Master P, Carmela Wallace and Zak Williams Join Hollywood & Mind Summit to Raise Mental Health Awareness
Industry leaders gathered for the first-ever Hollywood & Mind Summit on Thursday afternoon, where several speakers and performers zeroed in on the intersection of mental health and entertainment. Hosted at UTA’s Beverly Hills campus, the daylong summit prompted conversations around how the film, TV, music and tech industries can work to break stigmas surrounding mental health.
Guest speakers Percy “Master P” Miller, Carmela Wallace (mother of Jarad “Juice WRLD” Higgins) and Robin Williams’ son Zak Williams — each of whom experienced tragic familial loss due to mental health crises — came together for a moving discussion. In a panel, “Turning Pain To Purpose Through The Lens of Celebrity,” moderated by The Hollywood Reporter’s editorial director Nekesa Mumbi Moody, the conversation touched on each of the panelist’s experiences with tragedy, as well as how their own healing journeys have inspired them to be of service to others.
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“Helping others helps me,” said Wallace. “Knowing I have a purpose and that I’m carrying on my son’s legacy, that helps me with the healing process.”
Reflecting on the difficulty of losing his daughter to substance abuse in 2022, Miller agreed. “I’m turning my pain into purpose,” the rapper and entrepreneur said. “I want to be that parachute for other families. That’s how I’m going to heal. My life is not about being an entrepreneur or successful anymore, it’s about being a servant.”
Miller is an ambassador for NAMI — the National Alliance on Mental Illness. After struggling with addiction, Wallace’s son Juice WRLD died at 21-years old in 2019, just a few years after skyrocketing to music fame. Soon after, Wallace established Live Free 999, a mental health advocacy organization to provide support programs, financial grants and contributions to the ongoing conversation around mental health and addiction.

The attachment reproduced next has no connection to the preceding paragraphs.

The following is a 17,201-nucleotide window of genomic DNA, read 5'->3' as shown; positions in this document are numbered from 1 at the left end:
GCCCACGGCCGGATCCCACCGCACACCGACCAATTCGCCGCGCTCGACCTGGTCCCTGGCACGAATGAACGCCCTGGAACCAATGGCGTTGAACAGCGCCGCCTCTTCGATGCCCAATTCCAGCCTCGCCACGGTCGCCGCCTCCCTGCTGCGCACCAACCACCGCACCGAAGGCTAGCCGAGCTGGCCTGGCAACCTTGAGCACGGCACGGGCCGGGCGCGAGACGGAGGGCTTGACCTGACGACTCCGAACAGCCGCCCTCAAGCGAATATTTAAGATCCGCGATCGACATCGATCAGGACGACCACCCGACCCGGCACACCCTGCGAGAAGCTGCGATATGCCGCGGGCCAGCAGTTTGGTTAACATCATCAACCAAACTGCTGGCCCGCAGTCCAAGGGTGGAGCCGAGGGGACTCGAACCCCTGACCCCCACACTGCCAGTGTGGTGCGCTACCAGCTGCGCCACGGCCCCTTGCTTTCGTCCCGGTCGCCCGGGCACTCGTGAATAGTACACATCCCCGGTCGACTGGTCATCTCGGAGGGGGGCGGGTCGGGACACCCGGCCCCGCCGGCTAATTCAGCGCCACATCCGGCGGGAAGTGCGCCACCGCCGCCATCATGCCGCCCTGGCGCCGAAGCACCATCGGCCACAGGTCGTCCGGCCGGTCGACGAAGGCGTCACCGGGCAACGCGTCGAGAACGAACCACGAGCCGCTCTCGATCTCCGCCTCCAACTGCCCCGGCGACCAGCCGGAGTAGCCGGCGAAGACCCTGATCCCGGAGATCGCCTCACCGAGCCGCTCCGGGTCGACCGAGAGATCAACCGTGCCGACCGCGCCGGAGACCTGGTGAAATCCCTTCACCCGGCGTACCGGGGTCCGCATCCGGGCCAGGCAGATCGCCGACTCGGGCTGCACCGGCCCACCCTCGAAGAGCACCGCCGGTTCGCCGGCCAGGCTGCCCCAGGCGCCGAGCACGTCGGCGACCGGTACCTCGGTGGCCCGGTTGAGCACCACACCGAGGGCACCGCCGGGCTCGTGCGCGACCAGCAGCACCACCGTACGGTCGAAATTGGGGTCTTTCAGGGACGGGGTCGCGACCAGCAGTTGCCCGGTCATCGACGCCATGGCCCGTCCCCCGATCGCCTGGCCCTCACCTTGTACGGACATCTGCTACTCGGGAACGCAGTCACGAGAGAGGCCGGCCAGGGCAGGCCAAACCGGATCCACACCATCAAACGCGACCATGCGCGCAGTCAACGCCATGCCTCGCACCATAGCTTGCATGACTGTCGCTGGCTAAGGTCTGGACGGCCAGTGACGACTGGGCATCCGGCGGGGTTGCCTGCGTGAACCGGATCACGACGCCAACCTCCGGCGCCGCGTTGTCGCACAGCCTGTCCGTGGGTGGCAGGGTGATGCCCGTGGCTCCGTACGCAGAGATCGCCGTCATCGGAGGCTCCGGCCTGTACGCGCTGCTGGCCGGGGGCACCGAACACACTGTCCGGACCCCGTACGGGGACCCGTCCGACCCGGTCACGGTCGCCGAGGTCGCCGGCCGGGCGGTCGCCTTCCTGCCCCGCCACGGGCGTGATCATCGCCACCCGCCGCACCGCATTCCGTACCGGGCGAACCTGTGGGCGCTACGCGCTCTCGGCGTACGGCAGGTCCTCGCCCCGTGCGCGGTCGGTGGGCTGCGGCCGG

“In this industry, I felt like I was an outsider because it was so new to me,” Wallace reflected on her son’s rise to stardom. “I felt alone, and I felt like I couldn’t really help him the way I wanted to.” In offering her perspective on how to prevent addiction in Hollywood, the non-profit founder shared that “it would be nice on the industry part to have a guide or support for families, for people who are new to the industry.”
After losing his father to suicide, Williams established PYM (Prepare Your Mind), an organization dedicated to providing mental hygiene products to promote self-care.
“I want to help people understand that service is a path to happiness and healing,” Williams said. “Once you have [that], no one can stop you ever. They can take away everything from you. They still can’t stop you. You are an unstoppable force, and that cannot be overstated enough. Advocacy makes you unstoppable.”
“It’s going to take more than one person to help with this,” added Miller. “We are stronger together.”
Later in the day, Demi Lovato joined the summit for a conversation with Hollywood & Mind founder Cathy Applefeld Olson, in which they discussed Lovato’s own mental health struggle, and her journey to help others who may be experiencing similar events. “That is part of the reason why I’ve decided to be open about my challenges,” Lovato said. “I wanted to be honest with my fans because I knew that if someone was struggling that they could use that honesty as a source of inspiration.”
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